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MP claims Wiggins's Fluimucil package a ‘convenient excuse, perhaps a cover for something else’

Peter Stuart
1 Mar 2017

Doping committee MP and journalist Matt Lawton outline flaws in explanation of Bradley Wiggins’ package in BBC interview this morning

Chris Matheson, an MP on the select committee into combatting doping in British Sport, and Matt Lawton, Chief Sports Reporter for the Daily Mail, offered a sharp criticism of the official narrative from Team Sky and British Cycling in an interview with Victoria Derbyshire this morning on BBC Two, ahead of Simon Cope’s appearance at the select committee this afternoon.

The scandal began in October, when Sportsmail first revealed an allegation surrounding a mystery package delivered from Manchester to Bradley Wiggins at the Criterium du Dauphine, by British Cycling’s women coach Simon Cope.

Lawton broke the story, and reiterated today that an allegation of wrongdoing surrounded that initial story.

‘There was an allegation. This all began with an allegation which was a story I was told about the package. I then began to ask questions about the package,’ he said on the BBC interview this morning.

He has implied on Twitter, and elsewhere, that an illicit substance may have been at the heart of that allegation, while Sir Dave Brailsford has claimed that the package contained legal decongestant Fluimucil.

During today's select committee hearing, MPs and UKAD CEO Nicola Sapstead discussed an apparent large supply of prohibited performance booster corticosteroid triamcinolone in British Cycling's medical stores, in contrast with no records whatsoever of any supply Fluimucil.

Bradley Wiggins received TUEs for corticosteroid triamcinolone in 2011 and 2012.

Outlining his scepticism at the explanations offered by Sir Dave Brailsford at the select committee hearing in December, Lawton said ‘British Cycling submitted Simon Cope’s expenses documents to the committee... Bearing in mind this was a seven-day race, Wiggins won the race, if he was ill then he was presumably ill midway through the race.’

Lawton explained, ‘Simon Cope was asked to go and get the package and travel to Manchester to get the package on June 8th 2011, he didn’t arrive in La Toussuire in France for Freeman to treat Wiggins until June 12th.

‘So what we have is a situation where he was given a medication that they could have nipped across a road in France to a pharmacy and bought.

'If Bradley Wiggins was ill he the doctor told him he had to wait four days to treat him, but he still won the race.’ Lawton claimed that he didn’t find this account of the events convincing.

‘I find that quite implausible, I find it worrying.’

While the suggestion of the problematic implication of this time delay does hold weight, it’s worth remembering that Fluimucil requires no TUE, so would not have necessarily warranted an immediate diagnoses of illness and could have legally been applied as a prophylactic measure.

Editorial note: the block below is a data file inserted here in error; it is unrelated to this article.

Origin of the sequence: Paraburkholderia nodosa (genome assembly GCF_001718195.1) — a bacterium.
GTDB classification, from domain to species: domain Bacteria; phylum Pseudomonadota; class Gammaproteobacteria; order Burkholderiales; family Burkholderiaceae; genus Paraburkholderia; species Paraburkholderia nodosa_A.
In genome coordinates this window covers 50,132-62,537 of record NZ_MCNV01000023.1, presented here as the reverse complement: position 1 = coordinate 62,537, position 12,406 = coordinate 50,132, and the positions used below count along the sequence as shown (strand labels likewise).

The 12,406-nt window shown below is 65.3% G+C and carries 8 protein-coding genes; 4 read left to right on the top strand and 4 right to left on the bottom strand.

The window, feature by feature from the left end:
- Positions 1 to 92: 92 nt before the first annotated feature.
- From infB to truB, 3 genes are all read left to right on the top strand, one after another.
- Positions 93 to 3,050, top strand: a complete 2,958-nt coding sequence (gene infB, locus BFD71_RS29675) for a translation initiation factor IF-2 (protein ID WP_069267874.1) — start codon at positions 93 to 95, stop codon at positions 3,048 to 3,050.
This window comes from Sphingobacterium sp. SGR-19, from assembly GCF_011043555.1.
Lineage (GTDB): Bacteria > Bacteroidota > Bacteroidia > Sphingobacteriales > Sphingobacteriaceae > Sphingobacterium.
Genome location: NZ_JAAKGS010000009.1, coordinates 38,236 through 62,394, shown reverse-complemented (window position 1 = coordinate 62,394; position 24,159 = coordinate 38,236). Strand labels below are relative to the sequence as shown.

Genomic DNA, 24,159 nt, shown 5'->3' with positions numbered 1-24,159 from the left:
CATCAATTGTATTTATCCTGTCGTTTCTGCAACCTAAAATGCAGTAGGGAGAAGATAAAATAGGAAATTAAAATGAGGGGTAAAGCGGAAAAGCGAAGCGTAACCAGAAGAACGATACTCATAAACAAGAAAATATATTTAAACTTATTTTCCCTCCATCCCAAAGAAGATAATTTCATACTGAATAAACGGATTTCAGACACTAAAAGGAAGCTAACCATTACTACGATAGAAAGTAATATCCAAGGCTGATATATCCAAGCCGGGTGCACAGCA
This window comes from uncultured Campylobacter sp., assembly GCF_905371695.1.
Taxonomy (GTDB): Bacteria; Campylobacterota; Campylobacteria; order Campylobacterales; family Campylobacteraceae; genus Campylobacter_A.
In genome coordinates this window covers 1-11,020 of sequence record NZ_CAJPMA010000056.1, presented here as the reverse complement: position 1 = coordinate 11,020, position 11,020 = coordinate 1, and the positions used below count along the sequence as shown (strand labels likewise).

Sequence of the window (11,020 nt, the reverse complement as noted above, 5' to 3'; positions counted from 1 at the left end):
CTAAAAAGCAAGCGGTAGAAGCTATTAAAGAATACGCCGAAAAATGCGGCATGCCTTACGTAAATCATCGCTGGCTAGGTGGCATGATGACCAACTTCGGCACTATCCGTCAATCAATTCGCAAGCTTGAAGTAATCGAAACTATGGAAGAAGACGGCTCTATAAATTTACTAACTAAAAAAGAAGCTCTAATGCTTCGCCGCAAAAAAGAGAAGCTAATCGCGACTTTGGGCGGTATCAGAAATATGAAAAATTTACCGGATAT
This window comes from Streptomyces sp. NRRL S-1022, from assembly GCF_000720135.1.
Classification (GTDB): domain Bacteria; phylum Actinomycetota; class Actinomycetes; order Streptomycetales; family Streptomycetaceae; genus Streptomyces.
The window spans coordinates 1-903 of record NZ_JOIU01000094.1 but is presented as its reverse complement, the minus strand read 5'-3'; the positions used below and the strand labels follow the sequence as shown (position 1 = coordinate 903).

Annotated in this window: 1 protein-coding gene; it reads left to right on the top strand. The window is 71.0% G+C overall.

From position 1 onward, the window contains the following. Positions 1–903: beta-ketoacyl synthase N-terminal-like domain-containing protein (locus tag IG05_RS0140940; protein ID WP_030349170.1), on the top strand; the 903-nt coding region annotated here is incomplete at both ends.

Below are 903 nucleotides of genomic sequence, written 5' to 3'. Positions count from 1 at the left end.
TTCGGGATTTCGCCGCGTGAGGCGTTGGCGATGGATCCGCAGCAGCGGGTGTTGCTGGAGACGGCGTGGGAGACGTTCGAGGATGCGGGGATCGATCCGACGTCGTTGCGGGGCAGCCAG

However, Lawton sharply criticises the official explanation of Fluimucil on other grounds, highlighting that this was never given as an explanation during his initial inquiries, when Brailsford allegedly tried several means of avoiding publication of the article.

‘Bearing in mind that my original question, it was over a week between my original questions and that meeting, that’s not quite true it was four or five days, and Fluimucil wasn’t mentioned.

'It was over a week before we printed that a story... In no time in that period were we ever given fluimucil as a reason.’

Lawton also suggested that the paper trail that was promised at the select committee in December will not surface.

‘The key thing today is that in December Sir Dave Brailsford and Bob Howden agreed with the committee that there should be a paper trail that proves that the package had contained fluimucil.

'I believe today that the UKAD chief executive will confirm that there’s no paper trail,’ he said.

Chris Matheson MP had a similarly sceptical perspective on the testimony offered by Brailsford. ‘I have my doubts,’ he said.

He claimed it was a ‘very convenient excuse, perhaps as a cover for something else.’

Matheson brought up the issue of Wiggins’s asthma prohibiting the use of Fluimucil, ‘its instructions say that it’s not suitable to be given to people with Asthma and we understand Bradley Wiggins has Asthma.’

He made clear there are still many questions to be answered, starting with Cope at the next hearing.

‘We need to be asking him if he knew what was in the package, why didn’t he know. Why was he working doing this courier job if he was meant to be the leader the women’s team, the manager of the women’s team?

'Where do his responsibilities to Team Sky begin, and his responsibilities to UK cycling end.’

Victoria Derbyshire questioned Matheson on whether he would summon Wiggins to speak ahead of the committee.

'We haven’t yet, but we will keep all options open,’ he responded.

‘We’re working our way through the evidence… At the same time of course, we’re talking about issues that might be considered be medically confidential to him so we have to respect that confidentiality.’

Team Sky’s doctor in 2011, Dr Richard Freeman, was also summoned to the committee, but did not appear owing to illness.

The select committee hearing evidence from Cope and Sapstead met at 2pm today, Wednesday 1st March, and will shortly be available on iPlayer in full.

The full interview with Victoria Derbyshire can be found here